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February 1986

Renal Involvement Follows Cardiac Enlargement in Essential Hypertension

Author Affiliations

From the Department of Internal Medicine, Section on Hypertensive Diseases, Ochsner Clinic, and the Research Division, Alton Ochsner Medical Foundation, New Orleans.

Arch Intern Med. 1986;146(2):272-276. doi:10.1001/archinte.1986.00360140078011

• To assess the relationship between early clinically detectable involvement of hypertensive vascular disease in heart and kidneys, we obtained systemic and renal hemodynamic and M-mode echocardiographic measurements in 65 patients with essential hypertension. The results indicate that patients with and without left ventricular hypertrophy had similar renal hemodynamic findings. In contrast, patients with altered renal hemodynamic measurements (ie, reduced renal distribution of cardiac output and, therefore, absolute renal blood flow with increased renal vascular resistance) and increased serum uric acid levels also had increased left ventricular posterior and septal wall thicknesses and mass index. Moreover, these data also demonstrated that in patients with altered renal hemodynamics, the lower the renal distribution of cardiac output and the higher the serum uric acid levels, the greater were the indexes of cardiac enlargement. These results demonstrated that the pathophysiological and hemodynamic effects of essential hypertension in the heart precede those in the kidneys.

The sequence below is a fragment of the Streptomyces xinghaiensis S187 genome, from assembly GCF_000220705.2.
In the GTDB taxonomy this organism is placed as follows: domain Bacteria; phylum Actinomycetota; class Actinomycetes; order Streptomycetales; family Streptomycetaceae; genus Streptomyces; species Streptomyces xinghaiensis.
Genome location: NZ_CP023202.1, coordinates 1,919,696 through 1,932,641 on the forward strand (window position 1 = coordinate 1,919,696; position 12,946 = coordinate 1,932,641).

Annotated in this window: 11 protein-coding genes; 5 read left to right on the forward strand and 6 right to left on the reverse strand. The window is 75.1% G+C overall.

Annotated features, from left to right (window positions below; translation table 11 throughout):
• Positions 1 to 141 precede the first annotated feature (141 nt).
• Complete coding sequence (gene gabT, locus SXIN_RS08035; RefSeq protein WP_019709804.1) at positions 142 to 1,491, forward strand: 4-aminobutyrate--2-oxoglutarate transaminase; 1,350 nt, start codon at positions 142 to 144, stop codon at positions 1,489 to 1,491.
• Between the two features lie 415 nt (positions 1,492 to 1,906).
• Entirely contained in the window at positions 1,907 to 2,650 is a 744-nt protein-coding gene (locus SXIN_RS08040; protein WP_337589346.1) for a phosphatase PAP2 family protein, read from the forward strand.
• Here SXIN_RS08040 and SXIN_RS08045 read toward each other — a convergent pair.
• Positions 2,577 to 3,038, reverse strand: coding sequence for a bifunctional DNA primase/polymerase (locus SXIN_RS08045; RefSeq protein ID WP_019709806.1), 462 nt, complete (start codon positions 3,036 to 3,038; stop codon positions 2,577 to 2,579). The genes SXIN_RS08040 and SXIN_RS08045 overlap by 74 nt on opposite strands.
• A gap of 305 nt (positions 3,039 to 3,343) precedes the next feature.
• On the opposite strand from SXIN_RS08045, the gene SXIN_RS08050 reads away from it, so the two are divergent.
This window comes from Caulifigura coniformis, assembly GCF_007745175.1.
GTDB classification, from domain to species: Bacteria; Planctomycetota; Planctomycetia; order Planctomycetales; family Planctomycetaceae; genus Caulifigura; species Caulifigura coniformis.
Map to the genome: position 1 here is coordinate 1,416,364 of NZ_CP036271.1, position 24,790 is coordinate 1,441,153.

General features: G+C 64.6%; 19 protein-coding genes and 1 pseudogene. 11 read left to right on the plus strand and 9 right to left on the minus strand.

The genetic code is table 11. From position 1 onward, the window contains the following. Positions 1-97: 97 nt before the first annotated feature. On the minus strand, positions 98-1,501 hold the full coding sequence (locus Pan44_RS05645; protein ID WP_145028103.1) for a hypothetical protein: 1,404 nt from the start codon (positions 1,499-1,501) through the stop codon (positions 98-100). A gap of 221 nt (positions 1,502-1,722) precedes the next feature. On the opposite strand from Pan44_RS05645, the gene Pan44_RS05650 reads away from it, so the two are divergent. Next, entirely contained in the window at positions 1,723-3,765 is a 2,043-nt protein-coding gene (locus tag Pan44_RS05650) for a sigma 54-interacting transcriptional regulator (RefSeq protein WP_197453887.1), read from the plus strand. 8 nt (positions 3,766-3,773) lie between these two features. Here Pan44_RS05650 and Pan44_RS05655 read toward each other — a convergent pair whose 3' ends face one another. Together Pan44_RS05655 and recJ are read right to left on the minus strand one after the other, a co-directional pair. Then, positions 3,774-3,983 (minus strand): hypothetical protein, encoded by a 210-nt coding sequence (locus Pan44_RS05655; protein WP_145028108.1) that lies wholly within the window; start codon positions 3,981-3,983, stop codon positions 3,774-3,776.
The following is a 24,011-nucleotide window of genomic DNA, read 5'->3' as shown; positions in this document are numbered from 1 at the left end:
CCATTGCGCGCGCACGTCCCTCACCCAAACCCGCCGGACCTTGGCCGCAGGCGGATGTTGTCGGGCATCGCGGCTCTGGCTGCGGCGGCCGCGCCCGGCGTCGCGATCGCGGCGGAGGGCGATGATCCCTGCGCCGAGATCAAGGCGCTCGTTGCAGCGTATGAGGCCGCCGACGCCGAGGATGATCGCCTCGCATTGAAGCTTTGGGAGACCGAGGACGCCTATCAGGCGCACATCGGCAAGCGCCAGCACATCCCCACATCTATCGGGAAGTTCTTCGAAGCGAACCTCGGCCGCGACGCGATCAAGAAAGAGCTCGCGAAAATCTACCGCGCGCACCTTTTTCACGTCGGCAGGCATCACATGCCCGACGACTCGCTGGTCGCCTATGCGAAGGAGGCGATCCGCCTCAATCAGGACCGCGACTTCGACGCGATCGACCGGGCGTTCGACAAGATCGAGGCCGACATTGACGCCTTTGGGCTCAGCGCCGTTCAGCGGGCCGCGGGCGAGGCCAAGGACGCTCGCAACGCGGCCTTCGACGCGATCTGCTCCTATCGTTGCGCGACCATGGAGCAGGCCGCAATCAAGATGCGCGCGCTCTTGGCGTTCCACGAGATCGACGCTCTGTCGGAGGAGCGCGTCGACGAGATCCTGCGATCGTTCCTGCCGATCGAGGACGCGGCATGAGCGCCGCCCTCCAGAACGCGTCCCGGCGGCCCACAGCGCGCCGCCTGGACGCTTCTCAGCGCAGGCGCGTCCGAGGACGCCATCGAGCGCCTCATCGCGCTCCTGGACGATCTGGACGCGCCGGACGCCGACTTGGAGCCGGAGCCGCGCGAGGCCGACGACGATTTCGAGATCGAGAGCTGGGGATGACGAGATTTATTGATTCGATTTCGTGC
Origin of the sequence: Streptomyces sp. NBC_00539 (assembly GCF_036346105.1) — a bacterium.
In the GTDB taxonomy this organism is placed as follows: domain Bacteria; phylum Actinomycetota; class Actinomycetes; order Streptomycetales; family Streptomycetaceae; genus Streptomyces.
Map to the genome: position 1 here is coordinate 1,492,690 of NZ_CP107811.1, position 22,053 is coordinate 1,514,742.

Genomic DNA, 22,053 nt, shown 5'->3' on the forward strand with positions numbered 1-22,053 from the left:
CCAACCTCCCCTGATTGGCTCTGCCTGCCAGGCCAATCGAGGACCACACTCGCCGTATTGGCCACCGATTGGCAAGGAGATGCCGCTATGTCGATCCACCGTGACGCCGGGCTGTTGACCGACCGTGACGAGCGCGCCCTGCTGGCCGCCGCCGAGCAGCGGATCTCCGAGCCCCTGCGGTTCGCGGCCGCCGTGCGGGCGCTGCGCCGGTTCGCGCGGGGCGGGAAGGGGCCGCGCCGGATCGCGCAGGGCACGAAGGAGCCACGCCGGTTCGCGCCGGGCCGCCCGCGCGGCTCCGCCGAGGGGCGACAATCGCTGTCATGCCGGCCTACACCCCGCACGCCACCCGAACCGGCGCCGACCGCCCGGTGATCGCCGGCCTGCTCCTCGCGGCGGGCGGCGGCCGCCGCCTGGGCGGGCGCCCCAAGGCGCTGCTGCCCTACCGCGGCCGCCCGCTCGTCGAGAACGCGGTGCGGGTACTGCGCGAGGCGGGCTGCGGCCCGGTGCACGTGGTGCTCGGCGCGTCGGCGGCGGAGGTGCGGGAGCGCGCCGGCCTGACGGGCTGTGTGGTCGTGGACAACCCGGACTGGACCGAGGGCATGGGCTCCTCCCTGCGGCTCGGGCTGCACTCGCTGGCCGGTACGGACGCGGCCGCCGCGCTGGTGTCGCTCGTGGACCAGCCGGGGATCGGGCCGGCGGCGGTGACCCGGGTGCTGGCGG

(Arch Intern Med 1986;146:272-276)

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